I rode through a lot of harvest activity, including one big field which had five combines working and a grain wagon running back and forth between the combines an a line of waiting wheat trucks. That field was about a mile long and the trucks were at one end and the combines were at the other. They needed to use more grain wagons or fewer combines, or move the line of trucks closer to where they were cutting!
These are examples of the equipment used
for wheat harvest
A semi with a special wheat trailer, a combine, and a tractor with a grain wagon used to move wheat between the combine and the wheat truck
Here are two combines putting grain in a wheat
The one on the left has just finished and is heading back to cut some more wheat
The second truck is waiting its turn to be filled
When I got to Colorado, the road deteriorated - got rough and, after a few miles, had some bad joints that made for thump-thump ever 40 feet or so. The wind was still good and temperatures were still moderate, so I didn't stop at the 'pop for sale' tent that folks had set up at Towner, the first town past the border. As I approached Towner, I realized that it was set up just like many Canadian prairie towns with the grain elevators and the rial road tracks on one side of the highway and the rest of the town on the other side. Looking in my rearview mirror, I could see the last elevator, at the border, sticking up in the middle of the road behind me and Towner's elevator sticking up in the middle of the road ahead of me. More Canadian deja vu!
Just inside Colorado, the countryside
looks the same but the road is bumpier, and often thumpier
The curve you see ahead is matched by one behind me, KS 96 and CO 96 both run due west,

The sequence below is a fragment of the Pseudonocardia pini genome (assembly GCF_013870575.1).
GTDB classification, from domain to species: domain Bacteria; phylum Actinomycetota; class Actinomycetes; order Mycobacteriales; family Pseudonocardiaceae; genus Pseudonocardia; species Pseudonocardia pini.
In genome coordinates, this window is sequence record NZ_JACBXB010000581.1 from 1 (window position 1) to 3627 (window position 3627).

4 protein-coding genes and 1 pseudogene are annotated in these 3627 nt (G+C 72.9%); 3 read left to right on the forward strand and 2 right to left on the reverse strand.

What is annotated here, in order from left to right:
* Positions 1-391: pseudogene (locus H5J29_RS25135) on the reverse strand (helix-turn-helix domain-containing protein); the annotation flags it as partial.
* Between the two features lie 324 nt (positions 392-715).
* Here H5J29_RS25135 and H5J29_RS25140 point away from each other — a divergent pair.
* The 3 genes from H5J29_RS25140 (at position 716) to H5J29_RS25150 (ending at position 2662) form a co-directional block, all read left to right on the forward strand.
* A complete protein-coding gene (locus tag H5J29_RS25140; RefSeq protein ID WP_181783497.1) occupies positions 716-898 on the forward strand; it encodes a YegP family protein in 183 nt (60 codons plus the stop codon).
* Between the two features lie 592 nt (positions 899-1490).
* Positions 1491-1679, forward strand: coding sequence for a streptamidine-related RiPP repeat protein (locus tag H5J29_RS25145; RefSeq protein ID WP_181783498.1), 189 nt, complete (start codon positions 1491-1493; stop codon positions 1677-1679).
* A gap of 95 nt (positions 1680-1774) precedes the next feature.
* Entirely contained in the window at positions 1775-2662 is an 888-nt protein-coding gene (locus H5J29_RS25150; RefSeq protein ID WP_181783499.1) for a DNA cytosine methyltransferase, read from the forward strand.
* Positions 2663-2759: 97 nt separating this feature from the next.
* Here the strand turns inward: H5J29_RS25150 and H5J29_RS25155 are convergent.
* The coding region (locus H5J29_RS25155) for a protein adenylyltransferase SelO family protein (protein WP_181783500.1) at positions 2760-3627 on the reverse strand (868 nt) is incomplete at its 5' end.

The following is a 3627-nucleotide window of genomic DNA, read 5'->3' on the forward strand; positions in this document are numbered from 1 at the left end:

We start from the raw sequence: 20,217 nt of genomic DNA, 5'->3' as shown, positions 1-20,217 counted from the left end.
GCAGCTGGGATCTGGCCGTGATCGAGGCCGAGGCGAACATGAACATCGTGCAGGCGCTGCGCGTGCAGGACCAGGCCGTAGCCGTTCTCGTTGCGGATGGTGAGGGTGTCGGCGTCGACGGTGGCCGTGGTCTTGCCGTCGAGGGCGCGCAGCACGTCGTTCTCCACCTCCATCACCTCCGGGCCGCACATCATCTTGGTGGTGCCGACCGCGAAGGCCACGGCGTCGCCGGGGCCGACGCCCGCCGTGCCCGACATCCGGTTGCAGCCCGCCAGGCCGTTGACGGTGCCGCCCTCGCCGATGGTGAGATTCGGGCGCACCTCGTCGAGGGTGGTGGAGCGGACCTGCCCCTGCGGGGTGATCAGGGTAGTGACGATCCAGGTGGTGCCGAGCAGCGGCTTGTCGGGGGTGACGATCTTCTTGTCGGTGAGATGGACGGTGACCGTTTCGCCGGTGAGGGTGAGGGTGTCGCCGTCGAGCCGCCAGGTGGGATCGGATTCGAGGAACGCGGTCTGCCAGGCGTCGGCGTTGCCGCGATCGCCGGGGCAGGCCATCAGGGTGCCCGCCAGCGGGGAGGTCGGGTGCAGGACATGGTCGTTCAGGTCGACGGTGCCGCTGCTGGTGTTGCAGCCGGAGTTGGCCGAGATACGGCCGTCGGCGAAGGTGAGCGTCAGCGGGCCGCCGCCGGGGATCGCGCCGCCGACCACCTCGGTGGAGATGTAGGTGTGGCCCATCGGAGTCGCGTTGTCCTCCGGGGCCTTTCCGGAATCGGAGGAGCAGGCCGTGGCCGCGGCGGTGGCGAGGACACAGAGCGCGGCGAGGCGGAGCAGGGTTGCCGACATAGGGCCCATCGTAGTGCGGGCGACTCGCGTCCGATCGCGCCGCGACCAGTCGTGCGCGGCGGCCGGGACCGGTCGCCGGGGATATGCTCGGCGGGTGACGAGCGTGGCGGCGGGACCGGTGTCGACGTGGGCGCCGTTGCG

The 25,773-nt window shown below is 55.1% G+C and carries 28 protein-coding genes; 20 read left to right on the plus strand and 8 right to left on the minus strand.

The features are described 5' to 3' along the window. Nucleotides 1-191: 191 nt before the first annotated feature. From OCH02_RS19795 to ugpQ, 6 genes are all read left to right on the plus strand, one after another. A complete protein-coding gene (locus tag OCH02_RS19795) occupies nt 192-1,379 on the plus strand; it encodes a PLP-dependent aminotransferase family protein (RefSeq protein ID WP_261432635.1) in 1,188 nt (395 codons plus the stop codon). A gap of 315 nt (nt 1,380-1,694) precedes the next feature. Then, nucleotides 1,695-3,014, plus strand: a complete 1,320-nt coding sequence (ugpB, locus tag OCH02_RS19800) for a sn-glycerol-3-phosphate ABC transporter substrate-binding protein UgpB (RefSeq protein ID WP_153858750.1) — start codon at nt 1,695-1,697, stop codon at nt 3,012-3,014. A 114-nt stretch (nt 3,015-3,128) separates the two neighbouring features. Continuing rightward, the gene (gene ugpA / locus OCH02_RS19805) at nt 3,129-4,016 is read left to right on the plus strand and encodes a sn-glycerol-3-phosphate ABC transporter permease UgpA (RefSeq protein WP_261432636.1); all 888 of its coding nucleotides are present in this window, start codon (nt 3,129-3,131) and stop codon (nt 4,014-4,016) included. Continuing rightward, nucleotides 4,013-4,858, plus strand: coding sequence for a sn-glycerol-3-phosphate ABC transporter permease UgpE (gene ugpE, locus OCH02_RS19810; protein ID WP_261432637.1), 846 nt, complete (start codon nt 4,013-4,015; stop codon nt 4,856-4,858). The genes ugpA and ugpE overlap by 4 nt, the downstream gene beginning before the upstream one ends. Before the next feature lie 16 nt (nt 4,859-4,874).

but they don't run at quite the same latitude ;-}, so a diagonal section is used to match them up!
40 miles into Colorado, it no longer looks like you are still in Kansas
The 43 miles I rode in Colorado were a little slower, because of the rougher road and, after a while, more hills, and they were much more lonely. While the change isn't dramatic at the border, Colorado has far fewer working farms and far more grassland than Kansas. In Kansas, I saw people and other vehicles fairly often. In Colorado, I would ride for ten or more miles without seeing anyone or being passed by any vehicle. This was nice, except for the lack of services. I stopped for a break at Sheridan Lake (where is the lake? ;-}) which had a sort of service station with a coke machine. I sat on the walkway beside the building, enjoying the breeze and the chance to be off my bike. That was the only time I sat down until I got to Eads.
Part of the reason for not getting off the bike to rest was that there was no place to do that except in the two small towns. The other reason is that there were biting flies that quickly found me when I stopped - although not at the service station. I had some problems with those flies in Arkansas, Oklahoma, and Kansas, but when I was riding in Colorado, they were worse. The most annoying fly bit me on the butt repeatedly as I rode. Hmm, been there, been bit like that before in UP Michigan. I stopped and knocked that sucker off my rear pannier where he was riding between bites!
I reached Eads about 6 PM after a little less than eight hours of riding. I checked into a motel which said it had wireless internet. As it turned out, it barely worked when I first tried to use it and then quit all together. Oh well, I had a good supper at the restaurant next door and, in the morning, had a really nice breakfast at the motel with a group of bicyclists from Atlanta. I didn't really need internet access and a good supper and folks to visit with more than made up for the lack of it.